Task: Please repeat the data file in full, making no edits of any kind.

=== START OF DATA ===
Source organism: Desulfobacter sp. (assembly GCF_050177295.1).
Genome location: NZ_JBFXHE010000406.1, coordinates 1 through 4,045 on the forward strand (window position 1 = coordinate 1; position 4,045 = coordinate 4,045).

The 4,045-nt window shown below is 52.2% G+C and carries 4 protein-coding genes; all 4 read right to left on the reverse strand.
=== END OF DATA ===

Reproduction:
Source organism: Desulfobacter sp. (assembly GCF_050177295.1).
Genome location: NZ_JBFXHE010000406.1, coordinates 1 through 4,045 on the forward strand (window position 1 = coordinate 1; position 4,045 = coordinate 4,045).

The 4,045-nt window shown below is 52.2% G+C and carries 4 protein-coding genes; all 4 read right to left on the reverse strand.